Nissan's introduction of the Kicks e-Power to our local market is a tough one to describe. Before they did, we could have relegated it to a case of too little, too late.
The Kicks e-Power just made its PH debut this year. But in Thailand, they already have the crossover for a little over two years now. In the automotive world, that is considered an eternity.
Under normal circumstances, introducing a two-year-old vehicle might be perceived as a questionable move and a huge gamble considering how fast technology evolves. But we all know this still isn't the “normal” we've become accustomed to before the pandemic struck, and that's where Nissan played their cards right.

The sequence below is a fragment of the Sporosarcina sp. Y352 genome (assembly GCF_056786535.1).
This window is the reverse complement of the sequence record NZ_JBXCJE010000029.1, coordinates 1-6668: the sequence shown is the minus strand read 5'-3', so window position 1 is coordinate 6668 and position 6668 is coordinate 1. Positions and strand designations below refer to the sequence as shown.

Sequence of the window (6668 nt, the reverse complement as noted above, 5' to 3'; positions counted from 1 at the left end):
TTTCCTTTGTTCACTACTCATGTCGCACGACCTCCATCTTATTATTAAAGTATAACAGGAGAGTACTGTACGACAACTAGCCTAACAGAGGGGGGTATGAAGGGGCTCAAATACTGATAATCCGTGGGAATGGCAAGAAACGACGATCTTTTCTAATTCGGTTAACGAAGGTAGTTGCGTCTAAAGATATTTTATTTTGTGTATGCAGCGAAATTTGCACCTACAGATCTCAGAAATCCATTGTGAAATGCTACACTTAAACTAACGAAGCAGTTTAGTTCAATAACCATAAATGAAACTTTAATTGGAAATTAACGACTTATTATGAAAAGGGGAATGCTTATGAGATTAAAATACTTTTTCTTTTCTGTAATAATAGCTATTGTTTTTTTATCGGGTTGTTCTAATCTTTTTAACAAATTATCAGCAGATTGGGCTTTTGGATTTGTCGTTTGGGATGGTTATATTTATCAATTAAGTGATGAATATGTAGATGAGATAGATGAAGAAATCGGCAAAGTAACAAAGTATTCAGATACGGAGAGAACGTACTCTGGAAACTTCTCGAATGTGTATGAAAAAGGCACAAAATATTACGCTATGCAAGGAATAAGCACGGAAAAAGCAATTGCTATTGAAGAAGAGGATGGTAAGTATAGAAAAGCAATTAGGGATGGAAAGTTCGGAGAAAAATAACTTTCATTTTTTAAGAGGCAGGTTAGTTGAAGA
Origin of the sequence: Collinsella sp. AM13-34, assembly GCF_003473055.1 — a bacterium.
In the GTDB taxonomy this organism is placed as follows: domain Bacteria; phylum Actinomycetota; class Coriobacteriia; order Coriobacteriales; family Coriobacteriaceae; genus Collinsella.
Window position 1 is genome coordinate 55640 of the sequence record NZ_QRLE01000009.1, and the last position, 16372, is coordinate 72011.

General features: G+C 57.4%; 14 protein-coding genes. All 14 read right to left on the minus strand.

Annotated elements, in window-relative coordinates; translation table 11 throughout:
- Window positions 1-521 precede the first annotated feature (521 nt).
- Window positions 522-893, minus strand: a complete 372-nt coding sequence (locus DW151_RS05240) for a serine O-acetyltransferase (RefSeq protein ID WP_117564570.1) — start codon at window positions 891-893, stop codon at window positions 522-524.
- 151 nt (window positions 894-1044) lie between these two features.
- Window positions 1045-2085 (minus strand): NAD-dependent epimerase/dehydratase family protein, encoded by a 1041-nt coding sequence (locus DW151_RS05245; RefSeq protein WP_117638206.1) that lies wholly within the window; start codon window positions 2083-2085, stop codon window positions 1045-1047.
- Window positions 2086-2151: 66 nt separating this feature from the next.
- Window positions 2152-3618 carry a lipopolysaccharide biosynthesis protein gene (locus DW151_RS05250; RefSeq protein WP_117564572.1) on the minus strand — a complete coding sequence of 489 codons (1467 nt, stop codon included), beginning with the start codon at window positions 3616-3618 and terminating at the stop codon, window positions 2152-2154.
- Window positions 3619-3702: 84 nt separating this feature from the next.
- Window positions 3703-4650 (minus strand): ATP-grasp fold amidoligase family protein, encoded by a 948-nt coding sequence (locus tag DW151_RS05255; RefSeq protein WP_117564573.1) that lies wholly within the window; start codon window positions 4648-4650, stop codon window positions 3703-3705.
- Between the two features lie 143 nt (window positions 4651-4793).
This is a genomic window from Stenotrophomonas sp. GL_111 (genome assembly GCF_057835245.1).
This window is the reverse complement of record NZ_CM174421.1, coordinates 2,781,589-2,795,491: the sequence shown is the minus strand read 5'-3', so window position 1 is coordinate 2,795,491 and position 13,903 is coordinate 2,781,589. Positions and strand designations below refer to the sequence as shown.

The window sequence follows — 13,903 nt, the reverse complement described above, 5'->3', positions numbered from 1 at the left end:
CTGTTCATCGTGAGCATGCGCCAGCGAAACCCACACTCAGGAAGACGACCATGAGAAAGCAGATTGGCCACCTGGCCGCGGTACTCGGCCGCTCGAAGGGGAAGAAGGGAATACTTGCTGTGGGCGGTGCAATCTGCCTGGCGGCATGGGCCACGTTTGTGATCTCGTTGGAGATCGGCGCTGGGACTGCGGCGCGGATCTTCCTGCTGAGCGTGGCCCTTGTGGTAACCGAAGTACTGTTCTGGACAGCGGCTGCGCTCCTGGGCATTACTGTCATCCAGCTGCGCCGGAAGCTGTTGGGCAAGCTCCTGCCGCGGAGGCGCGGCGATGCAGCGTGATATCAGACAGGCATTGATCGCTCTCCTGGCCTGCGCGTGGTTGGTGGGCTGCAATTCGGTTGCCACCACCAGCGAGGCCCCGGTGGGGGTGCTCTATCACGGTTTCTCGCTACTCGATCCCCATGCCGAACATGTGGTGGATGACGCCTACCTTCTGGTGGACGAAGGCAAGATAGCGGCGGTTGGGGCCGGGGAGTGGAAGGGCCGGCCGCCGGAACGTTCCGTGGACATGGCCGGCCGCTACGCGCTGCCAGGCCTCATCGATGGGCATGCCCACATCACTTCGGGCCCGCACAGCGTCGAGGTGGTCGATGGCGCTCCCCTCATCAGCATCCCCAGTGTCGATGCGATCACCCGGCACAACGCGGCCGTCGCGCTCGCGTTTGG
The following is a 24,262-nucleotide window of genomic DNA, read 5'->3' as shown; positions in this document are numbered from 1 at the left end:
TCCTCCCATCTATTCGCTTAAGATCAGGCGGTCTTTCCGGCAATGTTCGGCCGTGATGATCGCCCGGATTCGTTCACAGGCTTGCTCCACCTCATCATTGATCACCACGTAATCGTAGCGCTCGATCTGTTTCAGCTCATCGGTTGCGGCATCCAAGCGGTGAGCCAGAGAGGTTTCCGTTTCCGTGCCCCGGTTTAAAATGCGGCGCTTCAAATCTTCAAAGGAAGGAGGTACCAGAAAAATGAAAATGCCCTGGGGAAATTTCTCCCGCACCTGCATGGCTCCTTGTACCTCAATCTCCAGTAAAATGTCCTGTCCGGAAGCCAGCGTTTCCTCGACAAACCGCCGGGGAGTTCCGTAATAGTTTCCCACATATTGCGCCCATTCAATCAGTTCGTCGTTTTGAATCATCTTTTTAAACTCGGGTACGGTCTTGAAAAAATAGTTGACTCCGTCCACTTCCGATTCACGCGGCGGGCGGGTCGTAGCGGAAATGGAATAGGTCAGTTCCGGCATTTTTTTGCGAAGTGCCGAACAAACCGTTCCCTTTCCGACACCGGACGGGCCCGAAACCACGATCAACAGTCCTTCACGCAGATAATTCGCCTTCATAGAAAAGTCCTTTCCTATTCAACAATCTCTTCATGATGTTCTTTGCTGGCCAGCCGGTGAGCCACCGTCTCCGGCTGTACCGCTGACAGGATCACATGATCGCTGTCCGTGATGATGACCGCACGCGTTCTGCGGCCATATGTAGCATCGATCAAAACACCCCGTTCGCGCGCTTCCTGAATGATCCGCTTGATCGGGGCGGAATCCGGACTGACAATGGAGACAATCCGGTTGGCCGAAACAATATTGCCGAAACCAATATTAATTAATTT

Faced with excessively high fuel prices since the start of the year, most people now look for alternatives that can better maximize each drop of fuel; a perfect storm for electrified vehicles to go mainstream, and the Kicks e-Power is right in the thick of it.
The unique mode of propulsion definitely couldn't have come at a better time. But as a whole package, was the Nissan Kicks e-Power able to deliver the goods?
To kick things off (pun not intended), let's start in the looks department. The Kicks e-Power essentially replaced the Juke as Nissan's subcompact crossover for the ASEAN market, and this one's the top-spec VL variant with a two-tone color scheme. Whereas the previous-generation Juke had a love-it-or-hate-it styling, the Kicks e-Power's design has been dialed down for a more conservative look. There's nothing too striking about its exterior, and it's not boring either.